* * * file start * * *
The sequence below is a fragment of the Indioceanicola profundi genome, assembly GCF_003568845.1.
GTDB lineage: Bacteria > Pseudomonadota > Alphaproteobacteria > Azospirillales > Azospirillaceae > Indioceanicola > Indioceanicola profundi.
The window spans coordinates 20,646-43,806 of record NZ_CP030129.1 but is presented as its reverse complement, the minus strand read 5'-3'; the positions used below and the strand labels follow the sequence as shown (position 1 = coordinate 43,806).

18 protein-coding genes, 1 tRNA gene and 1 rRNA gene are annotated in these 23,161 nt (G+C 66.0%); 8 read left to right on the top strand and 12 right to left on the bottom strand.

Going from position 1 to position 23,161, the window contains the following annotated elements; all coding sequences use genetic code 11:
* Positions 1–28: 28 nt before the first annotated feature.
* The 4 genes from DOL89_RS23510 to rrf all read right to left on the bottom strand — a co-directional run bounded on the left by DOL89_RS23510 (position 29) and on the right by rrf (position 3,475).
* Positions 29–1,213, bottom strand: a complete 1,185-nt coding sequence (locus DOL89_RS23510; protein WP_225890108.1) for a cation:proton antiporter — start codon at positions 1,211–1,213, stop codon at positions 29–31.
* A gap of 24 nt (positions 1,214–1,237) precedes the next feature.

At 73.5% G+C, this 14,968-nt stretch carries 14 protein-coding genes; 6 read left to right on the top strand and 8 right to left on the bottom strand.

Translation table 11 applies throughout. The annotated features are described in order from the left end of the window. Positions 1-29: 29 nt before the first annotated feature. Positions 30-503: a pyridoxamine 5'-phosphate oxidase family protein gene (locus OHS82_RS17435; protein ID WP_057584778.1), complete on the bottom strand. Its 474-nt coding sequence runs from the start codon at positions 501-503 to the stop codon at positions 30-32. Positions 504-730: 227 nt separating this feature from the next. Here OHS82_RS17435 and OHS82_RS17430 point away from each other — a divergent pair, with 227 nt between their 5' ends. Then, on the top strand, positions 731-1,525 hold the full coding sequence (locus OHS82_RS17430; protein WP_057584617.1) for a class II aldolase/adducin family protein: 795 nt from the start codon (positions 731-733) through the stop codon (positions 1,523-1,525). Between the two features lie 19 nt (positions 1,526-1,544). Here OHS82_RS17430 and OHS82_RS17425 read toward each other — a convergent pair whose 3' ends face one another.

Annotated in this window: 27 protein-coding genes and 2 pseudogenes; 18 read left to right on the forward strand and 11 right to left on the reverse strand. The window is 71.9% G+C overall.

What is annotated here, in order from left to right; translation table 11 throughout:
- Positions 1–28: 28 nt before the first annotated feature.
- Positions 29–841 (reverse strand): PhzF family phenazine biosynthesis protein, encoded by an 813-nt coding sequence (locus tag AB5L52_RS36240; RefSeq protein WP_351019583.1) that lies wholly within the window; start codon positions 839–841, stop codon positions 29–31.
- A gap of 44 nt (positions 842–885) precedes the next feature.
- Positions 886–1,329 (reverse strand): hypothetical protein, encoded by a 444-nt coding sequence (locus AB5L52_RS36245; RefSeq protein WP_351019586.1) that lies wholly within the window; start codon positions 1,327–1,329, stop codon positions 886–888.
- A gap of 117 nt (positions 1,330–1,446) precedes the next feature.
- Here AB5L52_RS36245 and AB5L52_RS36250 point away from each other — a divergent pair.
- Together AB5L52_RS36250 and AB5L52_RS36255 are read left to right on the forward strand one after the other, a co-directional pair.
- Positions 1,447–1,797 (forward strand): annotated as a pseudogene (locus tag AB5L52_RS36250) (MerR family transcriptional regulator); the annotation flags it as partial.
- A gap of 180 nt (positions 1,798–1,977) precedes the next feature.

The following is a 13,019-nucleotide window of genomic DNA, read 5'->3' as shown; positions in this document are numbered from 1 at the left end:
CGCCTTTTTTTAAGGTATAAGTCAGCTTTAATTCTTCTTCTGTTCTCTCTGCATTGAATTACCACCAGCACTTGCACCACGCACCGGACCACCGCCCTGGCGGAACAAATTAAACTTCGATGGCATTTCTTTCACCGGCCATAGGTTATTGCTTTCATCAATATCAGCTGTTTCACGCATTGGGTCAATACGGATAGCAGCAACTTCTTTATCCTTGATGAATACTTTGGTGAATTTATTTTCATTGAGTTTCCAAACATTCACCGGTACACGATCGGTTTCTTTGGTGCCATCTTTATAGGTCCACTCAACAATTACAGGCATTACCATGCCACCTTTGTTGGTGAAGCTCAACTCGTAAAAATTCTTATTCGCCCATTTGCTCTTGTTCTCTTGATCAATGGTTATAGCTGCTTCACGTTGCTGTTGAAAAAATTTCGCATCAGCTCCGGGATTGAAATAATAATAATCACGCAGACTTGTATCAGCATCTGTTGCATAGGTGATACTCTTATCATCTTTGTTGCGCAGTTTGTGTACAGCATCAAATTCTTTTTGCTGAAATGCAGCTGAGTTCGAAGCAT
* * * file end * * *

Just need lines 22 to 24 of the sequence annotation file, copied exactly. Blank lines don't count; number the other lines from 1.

- A gap of 180 nt (positions 1,798–1,977) precedes the next feature.

The following is a 13,019-nucleotide window of genomic DNA, read 5'->3' as shown; positions in this document are numbered from 1 at the left end:
CGCCTTTTTTTAAGGTATAAGTCAGCTTTAATTCTTCTTCTGTTCTCTCTGCATTGAATTACCACCAGCACTTGCACCACGCACCGGACCACCGCCCTGGCGGAACAAATTAAACTTCGATGGCATTTCTTTCACCGGCCATAGGTTATTGCTTTCATCAATATCAGCTGTTTCACGCATTGGGTCAATACGGATAGCAGCAACTTCTTTATCCTTGATGAATACTTTGGTGAATTTATTTTCATTGAGTTTCCAAACATTCACCGGTACACGATCGGTTTCTTTGGTGCCATCTTTATAGGTCCACTCAACAATTACAGGCATTACCATGCCACCTTTGTTGGTGAAGCTCAACTCGTAAAAATTCTTATTCGCCCATTTGCTCTTGTTCTCTTGATCAATGGTTATAGCTGCTTCACGTTGCTGTTGAAAAAATTTCGCATCAGCTCCGGGATTGAAATAATAATAATCACGCAGACTTGTATCAGCATCTGTTGCATAGGTGATACTCTTATCATCTTTGTTGCGCAGTTTGTGTACAGCATCAAATTCTTTTTGCTGAAATGCAGCTGAGTTCGAAGCAT